Cell-based assays are a promising tool for drug discovery, particularly in neuronal and cardiac diseases where molecular targets are often unknown.  The key to an effective assay is the readout: how did the test compound affect the cell?  Electrophysiology is considered the gold standard for characterizing electrically active cells; but conventional electrophysiology is not amenable to high-throughput studies needed for drug discovery.

Q-State Biosciences combines stem cell technology, optogenetics, and advanced optical imaging to create in vitro models of neuronal and cardiac diseases using genetically diverse human cells.  The company leverages the stem cell-based disease models developed in the lab of Kevin Eggan and the voltage-indicating protein and advanced imaging platforms developed in the lab of Adam Cohen, both at Harvard University, to provide a new approach to preclinical drug development, patient stratification, and precision medicine.

Q-State technologies enable, for the first time, all-optical electrophysiological characterization of human disease models.  This advance comes from three core technologies:

  • Stem cell-based disease models.  Recent advances in genome editing, stem cell protocols, and direct reprogramming enable creation of cell-based disease models with fully characterized genetic background and direct reference to clinical data from the human donor.
  • Optogenetic reporters and actuators.  QuasAr proteins derived from a Dead Sea microorganism convert action potentials into visible flashes of fluorescence that are readily detected in a microscope.  Simultaneous optogenetic stimulation probes the activity of cells across their full dynamic range.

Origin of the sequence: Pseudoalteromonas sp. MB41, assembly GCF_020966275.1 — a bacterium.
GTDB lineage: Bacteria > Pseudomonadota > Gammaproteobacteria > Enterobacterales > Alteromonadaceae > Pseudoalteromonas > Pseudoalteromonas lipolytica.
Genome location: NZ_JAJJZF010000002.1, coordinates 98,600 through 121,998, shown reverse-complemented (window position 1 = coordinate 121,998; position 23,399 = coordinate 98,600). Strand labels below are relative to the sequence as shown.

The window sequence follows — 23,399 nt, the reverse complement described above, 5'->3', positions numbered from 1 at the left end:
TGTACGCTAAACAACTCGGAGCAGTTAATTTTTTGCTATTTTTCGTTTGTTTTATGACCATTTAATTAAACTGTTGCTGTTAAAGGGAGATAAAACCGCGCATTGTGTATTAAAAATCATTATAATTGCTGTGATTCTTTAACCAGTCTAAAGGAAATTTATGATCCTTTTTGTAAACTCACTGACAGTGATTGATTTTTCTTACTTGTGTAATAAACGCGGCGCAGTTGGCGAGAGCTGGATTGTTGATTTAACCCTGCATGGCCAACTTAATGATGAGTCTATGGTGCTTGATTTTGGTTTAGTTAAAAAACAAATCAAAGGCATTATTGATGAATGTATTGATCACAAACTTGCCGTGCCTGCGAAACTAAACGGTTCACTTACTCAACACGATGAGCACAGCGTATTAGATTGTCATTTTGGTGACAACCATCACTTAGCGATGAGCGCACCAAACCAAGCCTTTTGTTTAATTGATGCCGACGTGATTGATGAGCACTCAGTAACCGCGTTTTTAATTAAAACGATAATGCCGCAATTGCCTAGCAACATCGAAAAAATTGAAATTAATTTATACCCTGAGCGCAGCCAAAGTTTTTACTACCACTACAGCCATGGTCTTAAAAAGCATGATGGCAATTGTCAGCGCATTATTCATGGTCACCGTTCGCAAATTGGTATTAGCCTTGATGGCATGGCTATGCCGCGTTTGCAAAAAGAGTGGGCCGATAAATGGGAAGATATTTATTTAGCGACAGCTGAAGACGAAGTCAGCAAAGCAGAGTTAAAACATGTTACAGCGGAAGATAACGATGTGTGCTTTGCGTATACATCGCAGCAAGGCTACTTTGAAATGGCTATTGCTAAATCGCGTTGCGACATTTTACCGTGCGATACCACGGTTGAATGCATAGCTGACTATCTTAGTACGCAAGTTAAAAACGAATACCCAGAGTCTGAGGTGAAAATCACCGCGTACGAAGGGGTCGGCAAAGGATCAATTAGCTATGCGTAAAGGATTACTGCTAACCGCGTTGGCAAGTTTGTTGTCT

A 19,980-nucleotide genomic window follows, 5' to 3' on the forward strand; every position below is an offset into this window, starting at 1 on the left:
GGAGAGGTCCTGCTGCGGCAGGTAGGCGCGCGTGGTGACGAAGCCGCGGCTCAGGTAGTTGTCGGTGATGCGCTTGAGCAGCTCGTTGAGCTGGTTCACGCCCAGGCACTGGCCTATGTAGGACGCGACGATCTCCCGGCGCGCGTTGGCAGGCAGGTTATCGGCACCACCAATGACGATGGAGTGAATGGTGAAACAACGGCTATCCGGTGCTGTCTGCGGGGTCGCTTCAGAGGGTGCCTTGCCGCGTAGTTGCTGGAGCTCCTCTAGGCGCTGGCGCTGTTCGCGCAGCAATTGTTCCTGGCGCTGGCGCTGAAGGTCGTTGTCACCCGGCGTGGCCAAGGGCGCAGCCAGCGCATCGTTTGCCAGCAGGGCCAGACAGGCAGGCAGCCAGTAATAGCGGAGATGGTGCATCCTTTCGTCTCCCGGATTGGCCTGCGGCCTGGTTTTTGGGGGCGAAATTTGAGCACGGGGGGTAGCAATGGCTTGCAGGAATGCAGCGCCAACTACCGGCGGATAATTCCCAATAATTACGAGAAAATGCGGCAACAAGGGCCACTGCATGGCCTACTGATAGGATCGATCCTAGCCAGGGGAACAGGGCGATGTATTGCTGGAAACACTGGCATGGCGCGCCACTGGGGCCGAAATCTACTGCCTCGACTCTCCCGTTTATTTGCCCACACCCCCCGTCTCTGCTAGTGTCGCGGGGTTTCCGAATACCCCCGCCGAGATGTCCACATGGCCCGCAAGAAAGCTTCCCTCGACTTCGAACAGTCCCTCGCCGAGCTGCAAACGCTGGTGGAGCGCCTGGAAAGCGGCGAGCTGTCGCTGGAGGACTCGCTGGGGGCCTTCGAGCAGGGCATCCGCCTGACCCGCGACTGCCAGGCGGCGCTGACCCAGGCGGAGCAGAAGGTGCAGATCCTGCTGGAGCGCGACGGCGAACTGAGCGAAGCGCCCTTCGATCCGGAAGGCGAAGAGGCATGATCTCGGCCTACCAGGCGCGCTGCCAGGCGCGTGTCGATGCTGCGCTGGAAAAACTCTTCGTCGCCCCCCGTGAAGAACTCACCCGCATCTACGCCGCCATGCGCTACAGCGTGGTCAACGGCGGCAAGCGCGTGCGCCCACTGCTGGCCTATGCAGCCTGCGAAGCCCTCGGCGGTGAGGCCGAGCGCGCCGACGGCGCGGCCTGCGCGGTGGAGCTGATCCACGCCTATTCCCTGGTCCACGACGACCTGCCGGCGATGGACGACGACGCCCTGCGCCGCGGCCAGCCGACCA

• Advanced instrumentation.  Custom microscope systems optically stimulate and record electrical propagation in cells, in culture or in intact tissue, with unprecedented speed, sensitivity, and spatial resolution. Sophisticated bioinformatics algorithms automatically convert vast datasets into biologically meaningful data on cellular function and response to drugs.

The Q-State platform combines proprietary stem cell technology, ultrasensitive optogenetic actuators, genetically encoded voltage indicators, advanced optical imaging, and sophisticated data analysis.  Q-State technology probes dynamic cellular physiology with far higher throughput and information content than are achieved with manual patch clamp, multi electrode arrays, or calcium- or voltage-sensitive dyes.

Founded in April 2013 by Harvard scientists Adam E. Cohen and Kevin Eggan, Q-State Biosciences is based in Cambridge, MA.